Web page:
A 15th century Malian proverb proclaims: "Salt comes from the north, gold
from the south, but the word of God and the treasures of wisdom are only to
be found in Timbuctoo."
But it was rumours of gold that drove European explorers to cross the
trackless, shifting sands of the Sahara to search for the legendary city,
already known for centuries to local inhabitants who traversed the deserts
on camelback and navigated the muddy brown waters of the Niger by canoes.
Some of these foreign explorers died of thirst in the desert or were robbed
and slain by fierce Tuareg warriors, while Timbuktu's mirage-like renown -
no doubt enhanced by thirst-crazed, feverish imaginations - reached
glittering proportions in the consciousness of 19th century Europe.
In his poem "Timbuctoo", English poet Lord Alfred Tennyson addresses "Wide
Afric" to ask: "... is the rumour of thy Timbuctoo, A dream as frail as that
of ancient Time?"
Scottish explorer Gordon Laing was the first European to arrive in Timbuktu
in 1826, but he did not live to tell the tale, perishing at the hands of
It was not until two years later that Frenchman Rene-Auguste Caillie became
the first European to see Timbuktu and survive to recount what he saw. "I
have been to Timbuktu!" he is said to have breathlessly told the French
consul in Tangier after he staggered back from his epic Saharan journey.
But after all his dreams of glittering minarets and palaces filled with
gold, Caillie was disappointed to find in Timbuktu what it has largely
remained for centuries: a dun-coloured town in a dun-coloured desert.
"I had a totally different idea of the grandeur and wealth of Timbuctoo," he
wrote. "The city presented, at first view, nothing but a mass of ill-looking
houses, built of earth. Nothing was to be seen in all directions, but
immense quicksands of yellowish white colour," he added.
"IS THAT IT?"
This initial sense of disappointment for outsiders, the myth not matching
reality, seems to have traversed the centuries.
Around a century and a half after Caillie, veteran Polish correspondent
Ryszard Kapuscinski was to write as he flew into Timbuktu by plane: "The
town consists of clay houses built on sand. The clay and sand are the same
colour, so the town looks like an organic part of the desert - a fragment of
the Sahara shaped into rectangular blocks, and elevated. The heat curdles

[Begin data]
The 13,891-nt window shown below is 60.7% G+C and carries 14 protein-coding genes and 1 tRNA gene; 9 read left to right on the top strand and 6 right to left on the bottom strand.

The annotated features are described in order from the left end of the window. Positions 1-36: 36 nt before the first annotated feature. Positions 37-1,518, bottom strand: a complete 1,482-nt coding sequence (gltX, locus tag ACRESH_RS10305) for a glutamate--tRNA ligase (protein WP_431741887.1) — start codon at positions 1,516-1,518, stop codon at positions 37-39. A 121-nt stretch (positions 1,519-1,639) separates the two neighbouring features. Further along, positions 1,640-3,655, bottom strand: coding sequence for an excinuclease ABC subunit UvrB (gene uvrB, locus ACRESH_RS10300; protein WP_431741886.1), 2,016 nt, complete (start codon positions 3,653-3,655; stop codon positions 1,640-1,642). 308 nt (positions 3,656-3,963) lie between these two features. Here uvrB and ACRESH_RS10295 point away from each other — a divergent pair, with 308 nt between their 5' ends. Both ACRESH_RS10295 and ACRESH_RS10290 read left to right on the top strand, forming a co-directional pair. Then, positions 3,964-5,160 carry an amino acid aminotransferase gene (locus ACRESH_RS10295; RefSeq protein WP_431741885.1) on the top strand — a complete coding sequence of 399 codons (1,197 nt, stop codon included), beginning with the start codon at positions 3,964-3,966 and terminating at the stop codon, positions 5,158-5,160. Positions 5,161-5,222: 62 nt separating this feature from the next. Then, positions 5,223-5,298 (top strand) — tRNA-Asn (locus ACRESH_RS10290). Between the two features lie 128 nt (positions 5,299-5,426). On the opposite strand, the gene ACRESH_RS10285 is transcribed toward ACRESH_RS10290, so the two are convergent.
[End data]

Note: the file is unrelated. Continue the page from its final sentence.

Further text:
the blood, paralyzes the body, stuns."
And outspoken Irish rocker and anti-famine campaigner Bob Geldof is reported
to have exclaimed "Is that it?" when he first clapped eyes on Timbuktu on a
visit in the 1980s.
But residents like Hamaleck the guide, echoing the 15th century proverb,
know Timbuktu's treasures are not immediately visible to the eye. "There is
a mystery in Timbuktu, but it is something that you can only feel and not
see," he says.
Besides its architectural marvels, Timbuktu also boasts tens of thousands of
ancient, brittle manuscripts, some from the 13th century, which academics
say prove Africa had a written history at least as old as the European
Written in ornate calligraphy, this is a compendium of learning on
everything from law, sciences and medicine to history and politics. Some
experts compare it in importance to the Dead Sea Scrolls.
Some texts were stashed for generations under mud homes and in desert caves
by proud Malian families who feared they would be stolen by Moroccan
invaders, European explorers and then French colonialists. Some believe the
texts collected so far are just a fraction of what lies hidden under
centuries of dust behind the ornate wooden doors of Timbuktu's mud-brick
Michael Covitt, Founder of the Malian Manuscript Foundation and a U.S.
documentary film producer, says the ancient manuscripts contain doctrines of
"peace, tolerance, cultural diversity and conflict resolution" that have
served Mali for decades. The mainly Muslim country was viewed as one of the
West Africa's most stable democracies before last month's coup.
Many are hoping the Tuareg rebels and the coup leaders in Bamako will heed
the message of Timbuktu's manuscripts.
(For a factbox on the city ) (Writing by Pascal Fletcher; Editing by Giles
C Thomson Reuters 2012 All rights reserved
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Received on Wed Apr 04 2012 - 10:36:38 EDT